Nora Dooley, CAC Gender Strategist, writes about the launch of our ASK for Choice partnership with Sports Against Racism Ireland (SARI).
I first visited Ireland while studying abroad in Dublin during college. I lived there for 5 months, went to class, traveled and spent time with extended family members – a heritage that affords me the privilege of having dual citizenship. Returning to this country that so honors my existence as to dub me ‘citizen’, I welcome reflections on what that word – that claim – means.
With CAC we have the unique opportunity to learn about communities through the eyes of people who live there – citizens. And in my experience our partners amplify the meaning of this legal or informal identifier. It is not enough for the CAC global community to simply live in a space, to exist, to benefit or endure. Citizens of CAC partner communities are people who engage, ask difficult questions, take personal and collective responsibility and hold themselves and each other accountable for the day-to-day, year-to-year realities – in all their beauty and complexity.
Our new partnership in Dublin added layers to my understanding of Irish citizenship, just as my presence in Ireland as a CAC representative provoked fresh gratitude for the chance to hold this space. With SARI leaders we shared our ASK for Choice curriculum which stimulated conversations around existing inequalities and created opportunities to strategize on and off the pitch around solutions to translate ideas and policies into practice.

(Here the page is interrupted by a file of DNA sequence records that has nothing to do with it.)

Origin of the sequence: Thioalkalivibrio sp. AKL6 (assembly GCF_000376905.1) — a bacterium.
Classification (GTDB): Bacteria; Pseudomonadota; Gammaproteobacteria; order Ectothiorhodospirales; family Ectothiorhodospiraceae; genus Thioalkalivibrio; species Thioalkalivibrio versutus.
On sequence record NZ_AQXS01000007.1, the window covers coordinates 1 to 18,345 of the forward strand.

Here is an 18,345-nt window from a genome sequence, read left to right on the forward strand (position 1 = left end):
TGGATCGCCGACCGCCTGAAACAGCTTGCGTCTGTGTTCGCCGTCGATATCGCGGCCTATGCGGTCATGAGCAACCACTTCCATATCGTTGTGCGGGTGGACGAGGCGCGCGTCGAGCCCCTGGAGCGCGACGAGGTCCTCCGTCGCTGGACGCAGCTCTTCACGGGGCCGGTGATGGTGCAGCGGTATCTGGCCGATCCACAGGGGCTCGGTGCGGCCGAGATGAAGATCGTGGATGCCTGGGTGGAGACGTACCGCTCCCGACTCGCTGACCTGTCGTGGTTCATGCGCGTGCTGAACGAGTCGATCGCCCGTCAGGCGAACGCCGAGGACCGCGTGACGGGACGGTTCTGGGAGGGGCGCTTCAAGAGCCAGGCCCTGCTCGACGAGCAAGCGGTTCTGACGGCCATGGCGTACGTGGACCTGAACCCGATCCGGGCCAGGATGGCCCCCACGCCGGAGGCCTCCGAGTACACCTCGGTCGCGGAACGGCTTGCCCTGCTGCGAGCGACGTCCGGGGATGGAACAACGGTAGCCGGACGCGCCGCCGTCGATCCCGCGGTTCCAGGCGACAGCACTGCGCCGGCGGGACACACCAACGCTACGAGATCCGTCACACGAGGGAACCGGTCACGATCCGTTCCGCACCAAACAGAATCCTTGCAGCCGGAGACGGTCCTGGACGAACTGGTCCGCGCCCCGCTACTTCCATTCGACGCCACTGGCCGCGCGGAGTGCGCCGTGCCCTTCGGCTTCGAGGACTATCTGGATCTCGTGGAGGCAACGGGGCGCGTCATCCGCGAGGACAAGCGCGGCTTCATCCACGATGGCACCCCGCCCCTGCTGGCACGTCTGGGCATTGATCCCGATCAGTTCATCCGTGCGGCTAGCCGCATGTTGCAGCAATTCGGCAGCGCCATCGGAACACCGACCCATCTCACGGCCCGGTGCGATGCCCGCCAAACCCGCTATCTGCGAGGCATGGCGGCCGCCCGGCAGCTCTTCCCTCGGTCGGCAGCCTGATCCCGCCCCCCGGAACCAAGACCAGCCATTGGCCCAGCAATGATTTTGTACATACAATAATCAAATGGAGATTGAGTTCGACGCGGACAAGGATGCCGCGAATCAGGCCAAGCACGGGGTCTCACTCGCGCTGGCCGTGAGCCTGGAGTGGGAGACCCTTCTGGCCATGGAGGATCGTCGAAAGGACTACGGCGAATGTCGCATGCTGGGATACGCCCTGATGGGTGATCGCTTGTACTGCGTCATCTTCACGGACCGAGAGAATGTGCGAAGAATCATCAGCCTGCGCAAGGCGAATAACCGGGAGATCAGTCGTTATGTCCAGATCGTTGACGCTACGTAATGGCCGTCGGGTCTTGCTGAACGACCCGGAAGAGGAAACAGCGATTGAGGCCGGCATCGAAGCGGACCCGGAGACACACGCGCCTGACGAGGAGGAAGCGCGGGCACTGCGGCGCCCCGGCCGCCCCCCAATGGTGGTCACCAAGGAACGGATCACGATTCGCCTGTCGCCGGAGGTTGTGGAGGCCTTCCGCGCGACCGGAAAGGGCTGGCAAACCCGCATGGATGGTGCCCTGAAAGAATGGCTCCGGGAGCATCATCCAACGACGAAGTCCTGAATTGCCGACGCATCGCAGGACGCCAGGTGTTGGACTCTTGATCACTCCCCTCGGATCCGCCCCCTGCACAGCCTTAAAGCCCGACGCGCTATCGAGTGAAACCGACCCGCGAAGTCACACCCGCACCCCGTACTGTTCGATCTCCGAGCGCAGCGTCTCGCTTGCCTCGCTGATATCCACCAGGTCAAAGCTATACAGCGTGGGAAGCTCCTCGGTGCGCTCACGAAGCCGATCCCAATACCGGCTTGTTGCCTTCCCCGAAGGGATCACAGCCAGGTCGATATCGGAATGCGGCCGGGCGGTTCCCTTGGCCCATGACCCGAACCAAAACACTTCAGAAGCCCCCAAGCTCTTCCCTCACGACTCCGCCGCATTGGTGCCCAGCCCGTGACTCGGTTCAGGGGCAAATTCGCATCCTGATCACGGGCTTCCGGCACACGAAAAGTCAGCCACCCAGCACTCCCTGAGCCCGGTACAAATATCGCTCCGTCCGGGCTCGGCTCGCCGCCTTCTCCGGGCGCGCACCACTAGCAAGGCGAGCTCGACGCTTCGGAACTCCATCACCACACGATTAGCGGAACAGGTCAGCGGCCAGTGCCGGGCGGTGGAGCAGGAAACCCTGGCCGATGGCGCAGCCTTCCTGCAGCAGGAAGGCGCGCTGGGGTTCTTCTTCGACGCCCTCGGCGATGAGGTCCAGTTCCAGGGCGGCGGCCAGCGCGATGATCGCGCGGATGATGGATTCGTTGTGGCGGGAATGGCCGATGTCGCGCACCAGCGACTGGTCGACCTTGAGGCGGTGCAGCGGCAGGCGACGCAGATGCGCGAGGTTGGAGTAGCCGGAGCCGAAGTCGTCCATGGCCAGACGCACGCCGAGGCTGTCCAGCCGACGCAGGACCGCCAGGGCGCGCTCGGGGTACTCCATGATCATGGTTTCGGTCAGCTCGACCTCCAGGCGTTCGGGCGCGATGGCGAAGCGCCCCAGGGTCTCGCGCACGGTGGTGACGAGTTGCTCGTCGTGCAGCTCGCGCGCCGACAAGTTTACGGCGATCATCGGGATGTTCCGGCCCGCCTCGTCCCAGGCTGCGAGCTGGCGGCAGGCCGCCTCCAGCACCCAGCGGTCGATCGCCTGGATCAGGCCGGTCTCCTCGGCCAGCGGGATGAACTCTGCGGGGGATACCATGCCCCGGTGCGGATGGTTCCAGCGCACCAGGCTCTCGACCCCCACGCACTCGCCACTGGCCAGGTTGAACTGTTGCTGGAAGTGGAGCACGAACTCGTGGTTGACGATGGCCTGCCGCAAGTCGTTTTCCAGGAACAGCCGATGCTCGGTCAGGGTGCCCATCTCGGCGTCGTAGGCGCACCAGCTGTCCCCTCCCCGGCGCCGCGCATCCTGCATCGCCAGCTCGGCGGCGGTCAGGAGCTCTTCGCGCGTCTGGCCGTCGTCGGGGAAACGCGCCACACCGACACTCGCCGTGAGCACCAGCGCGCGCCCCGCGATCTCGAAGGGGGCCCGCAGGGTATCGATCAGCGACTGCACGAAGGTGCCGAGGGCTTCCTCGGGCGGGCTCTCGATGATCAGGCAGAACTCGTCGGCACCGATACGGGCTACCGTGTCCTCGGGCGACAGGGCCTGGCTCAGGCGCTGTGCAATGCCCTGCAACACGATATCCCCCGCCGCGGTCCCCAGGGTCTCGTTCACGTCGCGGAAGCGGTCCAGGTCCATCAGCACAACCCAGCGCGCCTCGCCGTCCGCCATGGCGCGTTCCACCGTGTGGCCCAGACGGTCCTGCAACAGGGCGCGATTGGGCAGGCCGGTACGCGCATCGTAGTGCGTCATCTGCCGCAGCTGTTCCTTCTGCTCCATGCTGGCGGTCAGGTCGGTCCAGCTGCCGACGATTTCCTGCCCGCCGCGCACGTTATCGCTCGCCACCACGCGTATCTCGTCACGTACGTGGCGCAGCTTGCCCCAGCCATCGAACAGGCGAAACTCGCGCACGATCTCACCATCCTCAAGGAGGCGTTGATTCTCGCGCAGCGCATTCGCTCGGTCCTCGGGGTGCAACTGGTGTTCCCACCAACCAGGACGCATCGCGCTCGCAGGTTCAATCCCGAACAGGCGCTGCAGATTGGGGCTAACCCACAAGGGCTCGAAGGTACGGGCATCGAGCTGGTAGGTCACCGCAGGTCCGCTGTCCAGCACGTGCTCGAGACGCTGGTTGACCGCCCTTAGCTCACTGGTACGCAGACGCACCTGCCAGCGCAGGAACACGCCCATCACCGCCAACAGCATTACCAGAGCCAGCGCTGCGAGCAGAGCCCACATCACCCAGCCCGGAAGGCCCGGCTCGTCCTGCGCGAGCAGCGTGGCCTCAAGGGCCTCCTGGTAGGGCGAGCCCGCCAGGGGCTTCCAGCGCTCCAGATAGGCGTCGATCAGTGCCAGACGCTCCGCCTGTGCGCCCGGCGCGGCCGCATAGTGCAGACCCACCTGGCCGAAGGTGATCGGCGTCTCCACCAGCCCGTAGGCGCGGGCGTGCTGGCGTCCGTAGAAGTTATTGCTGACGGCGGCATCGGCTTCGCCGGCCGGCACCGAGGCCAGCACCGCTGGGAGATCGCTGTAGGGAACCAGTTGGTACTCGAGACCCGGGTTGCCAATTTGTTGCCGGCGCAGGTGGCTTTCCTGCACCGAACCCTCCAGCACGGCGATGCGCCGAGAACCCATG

The SARI team welcomed me into their community. They are Irish – and they are also Nigerian, Jordanian, Saudi Arabian, Zimbabwean, Kenyan, Indian, Congolese, Brazilian… and many more. They dwell in Dublin, they build inclusive spaces and they celebrate and thrive on diversity.
This is not the Dublin I experienced as a naive US American stumbling around a country I thought I had a claim to. I am grateful for my second passport, and because of SARI I feel closer than ever to understanding and truly appreciating what it means to be Irish; and because of all CAC partners, closer to realizing the potential of citizenship anywhere (legal or not!).